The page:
Kambei Shimada, Gorōbei Katayama, Shichirōji, >Kyūzō, Heihachi Hayashida, Katsushirō Okamoto<, Kikuchiyo
You could fudge the order to be alphabetical, or course. The main shame here for this order si I think Kambei Shimada and Kikuchiyo would be the most interesting planets to live on.

Goat, Lion, Peacock, >Pig, Snail, Snake<, Toad
All I have is a marketing campaign “At least you don’t live on a toad!”

Doc, Dopey, Bashful, >Grumpy, Sleepy, Sneezy<, Happy
So first, if we are doing this, I want to force Disney to pay for probes to go there, so at least we get some benefit from the corporate advertising.
Second… I don’t want to live on any of those. I’d be okay living on Happy, but who the hell wants to be a native Grump?

Maedhros, Maglor, Celegorm, >Curufin, Caranthir, Amrod<, Amras
Not a serious suggestion, but I wouldn’t mind. But if this happens, we’d better get GOOD fantasy movies out of it.

Cup, Diadem, Diary, >Locket, Potter, Ring<, Snake
Okay, I’m only in favor of this if the inhabitants of Planet Potter turn out to be wizards.

Father, Mother, Maiden, >Crone, Warrior, Smith<, Stranger
Don’t recognize this set?
SHAME! (bell rings)

Lunia, Mercuria, Venya, >Solania, Mertion, Jovar<, Chronias
My biggest issue here is no one gets to live on SEVENTH heaven.

F, C, G, >D, A, E<, B
This has my vote for the Worst Idea On This List. First, naming planets for the seven natural pitches that form the C-major scale is weird. Second, renaming TRAPPIST-1a to just “F” screams confusion.

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Worldbuilding Week: Merothian Traits

We’re continuing Worldbuilding week (which started here) with a look at traits available to Merothian characters.

Merothian Ethnic Traits

These are all traits available to characters that are Merothian, and who were raised in Merothia or a neighboring region where it was known they were Merothian. These serve both as specific tweaks to character abilities that help players with Merothain PCs feel like their backgrounds matter, and as data points to help reinforce to players a culture and tone for Merothia in general.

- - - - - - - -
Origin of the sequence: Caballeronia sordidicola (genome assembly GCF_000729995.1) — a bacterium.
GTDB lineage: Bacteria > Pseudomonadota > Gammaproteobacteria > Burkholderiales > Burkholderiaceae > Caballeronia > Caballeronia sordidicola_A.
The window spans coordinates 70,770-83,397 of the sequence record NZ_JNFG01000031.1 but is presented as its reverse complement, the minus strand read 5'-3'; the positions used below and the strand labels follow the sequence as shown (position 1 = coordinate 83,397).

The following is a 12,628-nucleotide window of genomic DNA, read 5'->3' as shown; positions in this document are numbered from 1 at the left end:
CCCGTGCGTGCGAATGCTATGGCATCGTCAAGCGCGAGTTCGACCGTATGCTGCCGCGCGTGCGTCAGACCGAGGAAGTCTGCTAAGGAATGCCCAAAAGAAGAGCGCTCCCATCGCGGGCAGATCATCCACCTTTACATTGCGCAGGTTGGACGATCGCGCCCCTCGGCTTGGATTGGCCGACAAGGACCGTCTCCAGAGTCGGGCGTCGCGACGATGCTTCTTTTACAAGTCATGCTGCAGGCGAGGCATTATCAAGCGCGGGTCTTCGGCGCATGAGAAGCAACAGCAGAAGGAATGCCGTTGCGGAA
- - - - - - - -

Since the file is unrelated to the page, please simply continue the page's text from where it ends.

Blessed are the Humble (Faith trait). Even the gods seem to know that Merothians have gotten a raw deal. If a divine spellcaster casts a spell with harmless in the saving throw or SR entry, treat that spellcaster’s level as being one higher when determining the spell’s effects (including amount healed, duration, and so on).

Born to Serve (Race trait). Since the fall of the High Barons, numerous groups (most often spellcasters from Te Essar) have made adjustments to Merothian bloodlines to make them better servants, often in an effort to prove Merothains are an inferior race of humanoids. Your family comes from such an altered bloodline. When you aid another in combat, your aid another bonus is +3 rather than +2. For skills, your aid another bonus is equal to 1 + 1/10th your total aid another skill check.

When you make an aid another check to help a nonhuman creature with a humanoid subtype you have never aided before, roll 1d20. If the result is a 20, this trait actually increases your aid another bonuses by +1 for all creatures of that subtype.